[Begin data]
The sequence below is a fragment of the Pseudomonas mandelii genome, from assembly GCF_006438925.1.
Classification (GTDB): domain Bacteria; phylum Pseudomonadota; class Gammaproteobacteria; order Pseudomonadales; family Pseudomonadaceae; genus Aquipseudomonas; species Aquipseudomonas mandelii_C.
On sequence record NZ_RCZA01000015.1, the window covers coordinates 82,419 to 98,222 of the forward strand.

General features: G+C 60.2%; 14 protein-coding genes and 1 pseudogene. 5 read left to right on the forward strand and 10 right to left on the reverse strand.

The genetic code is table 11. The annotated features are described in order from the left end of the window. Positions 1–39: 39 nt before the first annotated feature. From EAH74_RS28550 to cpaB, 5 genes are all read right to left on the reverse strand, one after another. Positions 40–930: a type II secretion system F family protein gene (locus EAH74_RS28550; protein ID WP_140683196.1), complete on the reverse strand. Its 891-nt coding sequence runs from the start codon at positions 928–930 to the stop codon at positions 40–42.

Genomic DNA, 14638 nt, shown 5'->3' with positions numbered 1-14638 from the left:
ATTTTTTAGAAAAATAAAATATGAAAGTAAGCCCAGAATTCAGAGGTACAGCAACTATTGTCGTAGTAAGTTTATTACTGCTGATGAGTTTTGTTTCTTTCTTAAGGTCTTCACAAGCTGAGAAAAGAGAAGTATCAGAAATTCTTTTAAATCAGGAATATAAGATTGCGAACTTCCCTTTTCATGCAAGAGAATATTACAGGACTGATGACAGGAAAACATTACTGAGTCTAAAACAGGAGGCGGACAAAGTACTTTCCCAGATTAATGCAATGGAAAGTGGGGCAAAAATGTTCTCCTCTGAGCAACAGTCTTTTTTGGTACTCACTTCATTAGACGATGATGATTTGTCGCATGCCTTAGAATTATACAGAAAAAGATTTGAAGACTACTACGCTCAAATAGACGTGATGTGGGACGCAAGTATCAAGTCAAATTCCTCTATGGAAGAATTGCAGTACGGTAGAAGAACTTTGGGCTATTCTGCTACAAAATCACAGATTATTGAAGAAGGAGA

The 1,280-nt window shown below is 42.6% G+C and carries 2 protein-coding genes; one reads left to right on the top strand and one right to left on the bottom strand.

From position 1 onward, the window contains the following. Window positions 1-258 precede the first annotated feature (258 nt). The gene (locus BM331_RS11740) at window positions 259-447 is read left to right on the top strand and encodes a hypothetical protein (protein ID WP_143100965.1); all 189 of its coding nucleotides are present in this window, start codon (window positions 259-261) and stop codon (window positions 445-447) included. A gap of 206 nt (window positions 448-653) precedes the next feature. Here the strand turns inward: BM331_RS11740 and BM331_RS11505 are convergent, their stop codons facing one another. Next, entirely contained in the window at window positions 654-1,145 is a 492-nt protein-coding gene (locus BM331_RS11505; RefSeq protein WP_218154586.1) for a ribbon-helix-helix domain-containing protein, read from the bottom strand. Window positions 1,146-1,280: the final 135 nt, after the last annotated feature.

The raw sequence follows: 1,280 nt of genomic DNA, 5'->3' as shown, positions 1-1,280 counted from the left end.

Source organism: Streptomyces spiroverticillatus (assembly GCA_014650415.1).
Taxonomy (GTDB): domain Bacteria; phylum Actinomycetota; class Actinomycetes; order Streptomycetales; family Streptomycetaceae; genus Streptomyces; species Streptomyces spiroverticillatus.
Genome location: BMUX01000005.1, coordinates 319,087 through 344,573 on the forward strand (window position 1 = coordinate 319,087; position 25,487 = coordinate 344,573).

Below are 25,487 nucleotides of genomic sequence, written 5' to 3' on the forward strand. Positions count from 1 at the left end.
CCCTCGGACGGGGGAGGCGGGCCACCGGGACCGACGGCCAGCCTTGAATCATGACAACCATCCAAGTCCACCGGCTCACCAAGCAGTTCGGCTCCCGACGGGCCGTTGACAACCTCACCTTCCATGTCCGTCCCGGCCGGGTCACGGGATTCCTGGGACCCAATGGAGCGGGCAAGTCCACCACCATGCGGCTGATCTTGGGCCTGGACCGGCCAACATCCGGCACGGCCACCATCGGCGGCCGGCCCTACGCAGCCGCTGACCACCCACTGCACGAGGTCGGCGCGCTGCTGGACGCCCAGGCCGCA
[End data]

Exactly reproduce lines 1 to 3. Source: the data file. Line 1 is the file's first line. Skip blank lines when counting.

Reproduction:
The sequence below is a fragment of the Pseudomonas mandelii genome, from assembly GCF_006438925.1.
Classification (GTDB): domain Bacteria; phylum Pseudomonadota; class Gammaproteobacteria; order Pseudomonadales; family Pseudomonadaceae; genus Aquipseudomonas; species Aquipseudomonas mandelii_C.
On sequence record NZ_RCZA01000015.1, the window covers coordinates 82,419 to 98,222 of the forward strand.